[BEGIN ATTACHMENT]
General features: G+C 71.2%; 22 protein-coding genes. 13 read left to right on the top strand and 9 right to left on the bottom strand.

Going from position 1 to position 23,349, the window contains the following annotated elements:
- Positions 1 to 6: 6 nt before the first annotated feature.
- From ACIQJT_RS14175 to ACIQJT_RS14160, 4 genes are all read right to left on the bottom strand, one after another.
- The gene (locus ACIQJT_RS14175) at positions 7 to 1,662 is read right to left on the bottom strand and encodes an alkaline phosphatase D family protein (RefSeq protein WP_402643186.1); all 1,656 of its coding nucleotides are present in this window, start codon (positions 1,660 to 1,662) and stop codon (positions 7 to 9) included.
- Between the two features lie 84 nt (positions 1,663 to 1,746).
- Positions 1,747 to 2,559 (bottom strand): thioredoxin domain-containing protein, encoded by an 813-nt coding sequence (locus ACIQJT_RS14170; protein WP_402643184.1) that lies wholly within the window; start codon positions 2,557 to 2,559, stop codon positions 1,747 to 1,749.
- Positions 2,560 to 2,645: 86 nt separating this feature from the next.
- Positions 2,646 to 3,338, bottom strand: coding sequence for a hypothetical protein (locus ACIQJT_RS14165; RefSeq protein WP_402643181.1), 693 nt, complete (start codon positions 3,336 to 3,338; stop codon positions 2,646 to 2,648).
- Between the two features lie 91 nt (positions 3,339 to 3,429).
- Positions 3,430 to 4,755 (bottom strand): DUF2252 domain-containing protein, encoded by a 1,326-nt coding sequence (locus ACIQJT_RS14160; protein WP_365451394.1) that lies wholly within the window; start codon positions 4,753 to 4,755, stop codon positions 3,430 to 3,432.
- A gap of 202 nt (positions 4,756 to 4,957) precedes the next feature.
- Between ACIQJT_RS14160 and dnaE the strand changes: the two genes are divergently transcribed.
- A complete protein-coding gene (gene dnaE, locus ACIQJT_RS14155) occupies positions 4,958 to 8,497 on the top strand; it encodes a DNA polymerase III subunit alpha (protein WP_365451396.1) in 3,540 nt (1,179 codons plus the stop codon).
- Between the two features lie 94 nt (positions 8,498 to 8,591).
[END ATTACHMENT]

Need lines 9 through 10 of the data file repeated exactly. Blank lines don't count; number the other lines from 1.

- Positions 2,646 to 3,338, bottom strand: coding sequence for a hypothetical protein (locus ACIQJT_RS14165; RefSeq protein WP_402643181.1), 693 nt, complete (start codon positions 3,336 to 3,338; stop codon positions 2,646 to 2,648).
- Between the two features lie 91 nt (positions 3,339 to 3,429).